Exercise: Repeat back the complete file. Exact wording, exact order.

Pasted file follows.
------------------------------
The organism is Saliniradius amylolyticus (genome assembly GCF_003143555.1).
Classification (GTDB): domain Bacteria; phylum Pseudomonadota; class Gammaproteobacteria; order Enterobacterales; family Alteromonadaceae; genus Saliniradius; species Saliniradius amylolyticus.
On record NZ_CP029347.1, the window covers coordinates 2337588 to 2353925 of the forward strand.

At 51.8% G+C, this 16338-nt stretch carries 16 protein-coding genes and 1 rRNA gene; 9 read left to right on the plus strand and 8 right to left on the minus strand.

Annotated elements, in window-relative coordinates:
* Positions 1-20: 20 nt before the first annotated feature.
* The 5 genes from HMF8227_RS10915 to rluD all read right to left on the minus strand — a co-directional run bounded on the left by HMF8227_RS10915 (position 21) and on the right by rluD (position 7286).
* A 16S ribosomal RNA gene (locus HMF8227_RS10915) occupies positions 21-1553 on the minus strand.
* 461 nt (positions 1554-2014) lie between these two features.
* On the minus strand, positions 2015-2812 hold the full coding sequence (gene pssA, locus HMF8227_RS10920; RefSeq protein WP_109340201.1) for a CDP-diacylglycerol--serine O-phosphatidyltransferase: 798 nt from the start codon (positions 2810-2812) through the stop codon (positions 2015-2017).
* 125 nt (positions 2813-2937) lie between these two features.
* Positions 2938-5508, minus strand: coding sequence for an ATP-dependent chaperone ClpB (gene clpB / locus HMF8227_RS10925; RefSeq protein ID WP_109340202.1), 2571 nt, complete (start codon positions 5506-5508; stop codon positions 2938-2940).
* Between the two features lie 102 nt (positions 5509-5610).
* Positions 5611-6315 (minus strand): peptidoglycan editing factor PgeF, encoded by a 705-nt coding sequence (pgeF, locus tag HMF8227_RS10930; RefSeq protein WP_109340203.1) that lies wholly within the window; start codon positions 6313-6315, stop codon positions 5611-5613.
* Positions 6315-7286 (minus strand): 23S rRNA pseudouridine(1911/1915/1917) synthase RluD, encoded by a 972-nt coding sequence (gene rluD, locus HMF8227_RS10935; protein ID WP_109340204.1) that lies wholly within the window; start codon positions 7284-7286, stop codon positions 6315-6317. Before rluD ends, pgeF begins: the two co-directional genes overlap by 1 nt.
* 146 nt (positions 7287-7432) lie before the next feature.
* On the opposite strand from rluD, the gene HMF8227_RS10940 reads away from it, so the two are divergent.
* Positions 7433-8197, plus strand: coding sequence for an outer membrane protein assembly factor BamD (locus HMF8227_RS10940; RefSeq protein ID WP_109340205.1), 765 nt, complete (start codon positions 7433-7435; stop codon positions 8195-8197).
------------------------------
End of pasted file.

The organism is Saliniradius amylolyticus (genome assembly GCF_003143555.1).
Classification (GTDB): domain Bacteria; phylum Pseudomonadota; class Gammaproteobacteria; order Enterobacterales; family Alteromonadaceae; genus Saliniradius; species Saliniradius amylolyticus.
On record NZ_CP029347.1, the window covers coordinates 2337588 to 2353925 of the forward strand.

At 51.8% G+C, this 16338-nt stretch carries 16 protein-coding genes and 1 rRNA gene; 9 read left to right on the plus strand and 8 right to left on the minus strand.

Annotated elements, in window-relative coordinates:
* Positions 1-20: 20 nt before the first annotated feature.
* The 5 genes from HMF8227_RS10915 to rluD all read right to left on the minus strand — a co-directional run bounded on the left by HMF8227_RS10915 (position 21) and on the right by rluD (position 7286).
* A 16S ribosomal RNA gene (locus HMF8227_RS10915) occupies positions 21-1553 on the minus strand.
* 461 nt (positions 1554-2014) lie between these two features.
* On the minus strand, positions 2015-2812 hold the full coding sequence (gene pssA, locus HMF8227_RS10920; RefSeq protein WP_109340201.1) for a CDP-diacylglycerol--serine O-phosphatidyltransferase: 798 nt from the start codon (positions 2810-2812) through the stop codon (positions 2015-2017).
* 125 nt (positions 2813-2937) lie between these two features.
* Positions 2938-5508, minus strand: coding sequence for an ATP-dependent chaperone ClpB (gene clpB / locus HMF8227_RS10925; RefSeq protein ID WP_109340202.1), 2571 nt, complete (start codon positions 5506-5508; stop codon positions 2938-2940).
* Between the two features lie 102 nt (positions 5509-5610).
* Positions 5611-6315 (minus strand): peptidoglycan editing factor PgeF, encoded by a 705-nt coding sequence (pgeF, locus tag HMF8227_RS10930; RefSeq protein WP_109340203.1) that lies wholly within the window; start codon positions 6313-6315, stop codon positions 5611-5613.
* Positions 6315-7286 (minus strand): 23S rRNA pseudouridine(1911/1915/1917) synthase RluD, encoded by a 972-nt coding sequence (gene rluD, locus HMF8227_RS10935; protein ID WP_109340204.1) that lies wholly within the window; start codon positions 7284-7286, stop codon positions 6315-6317. Before rluD ends, pgeF begins: the two co-directional genes overlap by 1 nt.
* 146 nt (positions 7287-7432) lie before the next feature.
* On the opposite strand from rluD, the gene HMF8227_RS10940 reads away from it, so the two are divergent.
* Positions 7433-8197, plus strand: coding sequence for an outer membrane protein assembly factor BamD (locus HMF8227_RS10940; RefSeq protein ID WP_109340205.1), 765 nt, complete (start codon positions 7433-7435; stop codon positions 8195-8197).